Press Release ● Fiscal Responsibility
For Immediate Release: 
November 17, 2011
Contact Info: 

Katie Grant, 202-225-3130

WASHINGTON, DC - House Democratic Whip Steny H. Hoyer (MD) spoke on the House Floor today in opposition to the balanced budget amendment. Below are his remarks and a link to the video.

Click here to watch the video.

"In 1995 I spoke on the Floor in support of a balanced budget amendment. That was sixteen years ago. There's a lot of water over the bridge since that time. I said then, and I quote: 'I do so because I believe that this country confronts a critical threat caused by the continuation of large annual deficits.'

"I believed that then, and I believe it now, and I have voted against tax cuts that weren't paid for. I voted against Social Security benefits that weren't paid for, and I voted against other items that weren't paid for. I stand by my 1995 statement today.

"However, as I have said, events in the last sixteen years lead me to oppose today's balanced budget amendment. Only months after we had that debate, my Republican colleagues shut down the government. In 1997 we passed an amendment with bipartisan agreement reaffirming the 1990 agreement that we would have a PAYGO process in place, and, without having passed a balanced budget amendment, we did in fact balance the budget four years in a row. Why? Because we paid for what we bought, we didn't cut revenues before we cut spending, and we restrained spending four years in a row.

"I tell my Republican friends, none of you in your lifetime has lived during the course of a President who had four balanced budgets. Were you partially responsible? Absolutely. Were we partially responsible? We didn't need an amendment. We needed the will and the courage. Without having passed that balanced budget amendment under President Clinton, not only were we able to balance the budget but we also achieved the only presidential term in the lifetime of anybody in this chamber or listening to me who had four years of balance and a net surplus. Hear me: a net surplus at the end of 96 months as President of the United States. We made it happen not with a balanced budget amendment but because we had the will to do so and by following pay-go rules.

"Sadly, I tell my colleagues and the American people, Mr. Speaker, under President Bush, Republicans exploded the deficit and abandoned PAYGO along with the principle that we ought to pay for what we buy. We do not have a spending problem or a revenue problem. We have a pay-for problem.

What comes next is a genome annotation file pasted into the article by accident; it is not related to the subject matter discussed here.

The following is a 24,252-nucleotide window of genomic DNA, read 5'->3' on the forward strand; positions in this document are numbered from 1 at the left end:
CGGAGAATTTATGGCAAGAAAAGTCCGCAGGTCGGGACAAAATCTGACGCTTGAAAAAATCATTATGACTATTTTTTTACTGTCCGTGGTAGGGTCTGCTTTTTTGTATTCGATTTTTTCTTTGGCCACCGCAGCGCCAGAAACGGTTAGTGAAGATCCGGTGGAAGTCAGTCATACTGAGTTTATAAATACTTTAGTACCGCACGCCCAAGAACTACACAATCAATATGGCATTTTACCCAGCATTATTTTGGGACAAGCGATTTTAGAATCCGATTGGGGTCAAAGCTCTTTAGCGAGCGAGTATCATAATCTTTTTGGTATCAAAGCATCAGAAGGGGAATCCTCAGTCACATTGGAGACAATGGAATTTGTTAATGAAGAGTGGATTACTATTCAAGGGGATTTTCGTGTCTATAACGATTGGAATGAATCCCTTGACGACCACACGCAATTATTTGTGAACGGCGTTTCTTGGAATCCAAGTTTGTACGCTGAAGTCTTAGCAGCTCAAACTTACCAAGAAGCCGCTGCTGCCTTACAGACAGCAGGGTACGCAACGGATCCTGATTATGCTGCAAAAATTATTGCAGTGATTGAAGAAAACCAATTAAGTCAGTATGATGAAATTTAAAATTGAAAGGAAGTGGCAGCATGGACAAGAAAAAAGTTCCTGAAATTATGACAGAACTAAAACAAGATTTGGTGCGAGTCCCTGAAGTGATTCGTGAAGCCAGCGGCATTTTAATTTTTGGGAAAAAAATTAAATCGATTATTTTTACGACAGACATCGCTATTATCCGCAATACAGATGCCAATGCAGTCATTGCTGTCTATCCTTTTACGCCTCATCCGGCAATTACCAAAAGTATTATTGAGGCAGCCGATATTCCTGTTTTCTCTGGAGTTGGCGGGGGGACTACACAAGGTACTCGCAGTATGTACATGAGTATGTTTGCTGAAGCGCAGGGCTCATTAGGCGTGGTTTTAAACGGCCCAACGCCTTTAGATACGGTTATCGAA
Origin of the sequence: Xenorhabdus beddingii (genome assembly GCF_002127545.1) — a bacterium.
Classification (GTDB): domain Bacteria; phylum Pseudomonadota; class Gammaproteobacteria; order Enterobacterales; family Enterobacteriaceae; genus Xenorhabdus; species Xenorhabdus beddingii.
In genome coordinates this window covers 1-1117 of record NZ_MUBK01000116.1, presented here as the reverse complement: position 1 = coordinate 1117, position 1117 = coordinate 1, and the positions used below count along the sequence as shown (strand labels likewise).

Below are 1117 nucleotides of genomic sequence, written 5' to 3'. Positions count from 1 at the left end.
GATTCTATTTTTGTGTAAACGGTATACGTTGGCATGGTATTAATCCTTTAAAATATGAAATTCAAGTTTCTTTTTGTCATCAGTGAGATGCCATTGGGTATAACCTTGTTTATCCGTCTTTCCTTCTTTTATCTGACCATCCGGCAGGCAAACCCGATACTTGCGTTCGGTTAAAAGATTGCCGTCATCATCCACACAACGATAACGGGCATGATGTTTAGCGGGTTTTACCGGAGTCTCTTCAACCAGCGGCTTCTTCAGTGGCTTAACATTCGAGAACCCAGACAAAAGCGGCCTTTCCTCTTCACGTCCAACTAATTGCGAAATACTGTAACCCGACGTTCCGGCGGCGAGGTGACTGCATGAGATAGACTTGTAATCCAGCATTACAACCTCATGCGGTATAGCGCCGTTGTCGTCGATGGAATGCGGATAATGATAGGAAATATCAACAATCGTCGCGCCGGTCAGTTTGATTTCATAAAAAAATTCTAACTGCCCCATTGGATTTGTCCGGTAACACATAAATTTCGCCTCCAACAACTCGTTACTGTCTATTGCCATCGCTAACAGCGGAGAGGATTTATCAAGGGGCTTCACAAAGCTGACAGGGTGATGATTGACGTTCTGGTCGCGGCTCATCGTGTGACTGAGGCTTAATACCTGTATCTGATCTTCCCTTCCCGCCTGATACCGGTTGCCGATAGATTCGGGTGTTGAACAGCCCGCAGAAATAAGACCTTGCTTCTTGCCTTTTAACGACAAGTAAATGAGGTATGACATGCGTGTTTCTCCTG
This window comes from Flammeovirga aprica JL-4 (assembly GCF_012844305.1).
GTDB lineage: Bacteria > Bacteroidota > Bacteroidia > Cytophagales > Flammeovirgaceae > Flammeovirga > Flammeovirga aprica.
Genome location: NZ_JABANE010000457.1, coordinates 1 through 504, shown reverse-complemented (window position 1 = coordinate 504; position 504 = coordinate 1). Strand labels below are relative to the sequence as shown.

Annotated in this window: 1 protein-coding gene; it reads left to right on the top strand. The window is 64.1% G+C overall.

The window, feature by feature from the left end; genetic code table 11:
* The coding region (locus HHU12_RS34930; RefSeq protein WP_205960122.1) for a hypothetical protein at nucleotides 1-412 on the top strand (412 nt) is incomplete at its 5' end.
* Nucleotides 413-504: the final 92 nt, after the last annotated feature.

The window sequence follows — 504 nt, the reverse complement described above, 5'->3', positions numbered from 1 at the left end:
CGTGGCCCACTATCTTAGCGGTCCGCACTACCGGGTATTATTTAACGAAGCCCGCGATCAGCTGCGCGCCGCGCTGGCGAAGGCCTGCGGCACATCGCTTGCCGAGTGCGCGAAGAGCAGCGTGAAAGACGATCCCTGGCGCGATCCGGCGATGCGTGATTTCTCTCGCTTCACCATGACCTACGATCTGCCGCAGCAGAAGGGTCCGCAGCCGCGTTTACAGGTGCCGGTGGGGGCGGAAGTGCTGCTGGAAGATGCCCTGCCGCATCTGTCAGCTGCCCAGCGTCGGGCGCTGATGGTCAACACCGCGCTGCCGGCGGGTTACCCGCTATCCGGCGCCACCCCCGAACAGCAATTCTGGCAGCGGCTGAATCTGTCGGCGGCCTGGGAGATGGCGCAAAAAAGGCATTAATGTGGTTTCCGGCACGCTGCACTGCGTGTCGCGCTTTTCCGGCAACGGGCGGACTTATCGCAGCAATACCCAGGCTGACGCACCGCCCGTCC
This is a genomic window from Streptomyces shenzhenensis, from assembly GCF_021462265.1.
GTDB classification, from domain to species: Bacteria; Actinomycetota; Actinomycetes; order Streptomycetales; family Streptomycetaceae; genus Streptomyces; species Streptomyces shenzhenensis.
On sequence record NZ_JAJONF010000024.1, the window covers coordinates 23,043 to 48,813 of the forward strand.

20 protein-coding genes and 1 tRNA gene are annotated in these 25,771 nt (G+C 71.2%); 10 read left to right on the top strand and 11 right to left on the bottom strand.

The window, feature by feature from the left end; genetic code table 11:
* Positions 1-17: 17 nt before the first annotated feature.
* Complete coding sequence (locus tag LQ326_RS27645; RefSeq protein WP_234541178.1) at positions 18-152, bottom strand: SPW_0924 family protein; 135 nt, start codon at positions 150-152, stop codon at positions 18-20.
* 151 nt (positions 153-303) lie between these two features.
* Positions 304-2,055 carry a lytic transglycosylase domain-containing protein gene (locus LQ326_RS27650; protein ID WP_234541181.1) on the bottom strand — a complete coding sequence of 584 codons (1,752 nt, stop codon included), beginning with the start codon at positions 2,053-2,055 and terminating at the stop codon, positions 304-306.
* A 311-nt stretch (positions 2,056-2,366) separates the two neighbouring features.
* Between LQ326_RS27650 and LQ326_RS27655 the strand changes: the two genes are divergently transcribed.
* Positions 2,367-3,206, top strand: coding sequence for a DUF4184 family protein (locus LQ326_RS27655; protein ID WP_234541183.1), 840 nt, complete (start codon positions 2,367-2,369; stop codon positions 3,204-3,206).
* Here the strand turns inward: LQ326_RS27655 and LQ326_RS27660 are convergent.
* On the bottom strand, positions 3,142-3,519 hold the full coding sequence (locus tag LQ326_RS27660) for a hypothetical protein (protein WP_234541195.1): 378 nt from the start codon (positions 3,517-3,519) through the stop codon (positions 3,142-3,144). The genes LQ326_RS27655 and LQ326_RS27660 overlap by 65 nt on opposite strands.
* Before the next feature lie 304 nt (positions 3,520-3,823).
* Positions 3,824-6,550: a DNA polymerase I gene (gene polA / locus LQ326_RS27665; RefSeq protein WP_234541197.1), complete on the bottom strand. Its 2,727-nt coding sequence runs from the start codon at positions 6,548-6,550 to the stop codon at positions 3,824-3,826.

"The Republican Congress spent enormous sums on two wars, a prescription drug program, and tax cuts without paying for them. If you have the courage of your convictions, you pay for things. Spending rose at a level nearly twice the inflation rate that Bill Clinton’s rose in spending during the eight years of the Bush administration – when Republicans were in charge of everything for six years and had a President who could veto anything that we did for two.

"When the financial crisis hit in 2008, President Bush told us that if we failed to act there would be a high risk of depression. What did the President's party do? You say you have a 3/5 vote if there's an emergency? President Bush told us that if we did not act there would be a depression. And in fact we had a vote, and that vote was 205-228 with 2/3 of the President's party voting against the President in what he called a crisis. That gives me, I tell my friends on the Republican side, no confidence that in time of danger and crisis that we could summon 3/5 vote.

"I believed in 1995 we could summon those votes because, frankly, we were a much more bipartisan and, in my opinion, responsible body, but I do not have that confidence today, and I am not prepared to take that risk. My party, of course, voted with President Bush because we thought there was a crisis. Now, a few days after that, we came back to vote, and we did pass it, but I tell my friends that even on the second vote, when we did in fact pass that bill that President Bush asked us to pass because there was a crisis, he could not summon the majority of your party to support him. Barely 3/5, notwithstanding the President’s assertion of crisis, voted to meet that crisis with 172 Democrats voting with President Bush in a bipartisan response to crisis.

"Earlier this year, again in control of the House, Republicans brought the government to the brink of shutdown, and over the summer we saw them hold the country hostage by pushing to the brink of default - the first time in my memory, the United States of America at the brink of default. I have not changed my beliefs about balancing the budget, and I invite all of you to vote with me on paying for things that we buy, not passing those onto my children, my grandchildren and my two great-grandchildren. We have shown we can do it. We balanced the budget for four years.

"Don't talk about it. Just do it. Don't refuse to pay for it. Don't cut taxes and increase spending. Don’t just preach fiscal responsibility. Practice it. It will take no courage to vote for this amendment, but it will take courage to balance our budget by paying for what we buy."